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Advice when dealing with stupid players

To be frank, my players are stupid…

All they really care about is combat and killing people. If I were to impose upon them any form of realistic punishment for their dealings with the citizens of the solar system, our current campaign (The Dark Symmetry campaign) would have ended long ago.

I am struggling with GM’ing our sessions due to their lack of intellectual choices (like attacking Brother Michael at Fuji Station, for no apparent reason).

What I am thinking about is actually starting to argue against any stupid choices and presenting them with better alternatives, to become their “conscious” of sorts.

Also, is it better to present a scene and a few options than to just present the scene and let the players roam free? I would like to go with the former, but that is not how I’ve done it so far… been too stuck on old GM patterns from games we played when we were younger.

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Send them to the Doughpits on Mars. Life on the front lines? BOOM today. Or BOOM tomorrow.

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Haha, good advice. I am thinking about making their visit to Fuji Station become very short. Then they will have to deal with the “The Sword” still stuck in Pandora’s side.

This not quite an advice, but sharing an experience. I had a very stupid player once (besides various not-so-stupid ones). He was indeed very stupid (still is) and focused on combat. But he was also very vain and his characters were like him. At a certain point I started sugesting him to create characters who were minor celebrities, respected army veterans and such. With his vanity satisfied he kept acting stupid, but much less focused on combat and killing sprees.

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Combat is fine, but no every problem they face should be handled with gunplay, even though it technically can be.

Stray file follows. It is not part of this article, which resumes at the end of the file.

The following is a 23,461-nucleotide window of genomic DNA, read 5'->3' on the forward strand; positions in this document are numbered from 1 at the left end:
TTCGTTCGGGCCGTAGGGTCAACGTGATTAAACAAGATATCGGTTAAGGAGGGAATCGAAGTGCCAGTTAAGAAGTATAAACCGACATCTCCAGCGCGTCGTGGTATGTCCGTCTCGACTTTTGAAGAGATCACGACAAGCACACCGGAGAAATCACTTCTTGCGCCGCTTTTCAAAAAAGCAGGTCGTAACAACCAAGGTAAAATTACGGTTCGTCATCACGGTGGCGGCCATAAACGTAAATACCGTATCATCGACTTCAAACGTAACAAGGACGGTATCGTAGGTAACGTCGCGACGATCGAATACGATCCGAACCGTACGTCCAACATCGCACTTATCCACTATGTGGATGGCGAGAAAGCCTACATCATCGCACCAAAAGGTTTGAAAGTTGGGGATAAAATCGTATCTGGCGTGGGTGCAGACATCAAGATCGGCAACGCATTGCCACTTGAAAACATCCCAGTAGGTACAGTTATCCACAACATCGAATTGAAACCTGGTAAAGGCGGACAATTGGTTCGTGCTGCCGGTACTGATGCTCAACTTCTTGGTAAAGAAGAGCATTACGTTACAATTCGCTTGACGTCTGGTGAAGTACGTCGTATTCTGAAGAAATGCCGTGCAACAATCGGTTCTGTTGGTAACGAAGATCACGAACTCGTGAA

One thing that irks me about playing combat is that we use Roll20, and it is not the best medium to play out fights. We all live in different towns, but I’d love to be able to draw on a piece of glass to specify zones etc. Zones is a great concept, but for me, squares would work better.

I don’t pay much attention to zones during combat. I probably should, but I try to avoid too much “accounting” in action scenes. I’ve been playing the Dark Symmetry campaign for almost a year now, but I still have a few problems with the 2d20 mechanics. I like them, but I can’t make them feel as cinematic as they should be if I pay attention to all the rules.

When I’m running MC, I treat it like everything goes up to 11. Not 10. 11.
For example a “Luna Noir” game I ran set in DS era was orignally going to be a Dawn of the Dead/Hard Rain scenario. It turned into Die Hard…
Give players what they want: in this case disposable heroes, so a “War Journal” style campaign requires less prep from you as GM and more player engagement into what they want from the game. Also there’s always bigger guns and badder attitudes. Get them on Dark Eden or Mars!

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I think you as a gm will have the pcs continue to behave in idiotic random ways unless you sanction them.

You should talk to them first, but next time you could do stuff like use the dread mechanic.
Everyone could have a permanent box filled in. It could represent their guilt, ( or evilness if the have no remorse) the law closing in on them.

You can also add dark symetry when the pull mad evil stuff.

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Introduce Corruption of the Soul to them. Perhaps they have garnered the attention of the Dark Symmetry with being murder hobos and their souls are in jeopardy. The DS is working towards corrupting them. In turn, this comes to the attention of the Brotherhood, interrogations and cleansing from the the BH is not fun, if they even bother with it.

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Well, I think I have them scared now. A few well spent DSP and they abandoned their plans to take down Fuji Station.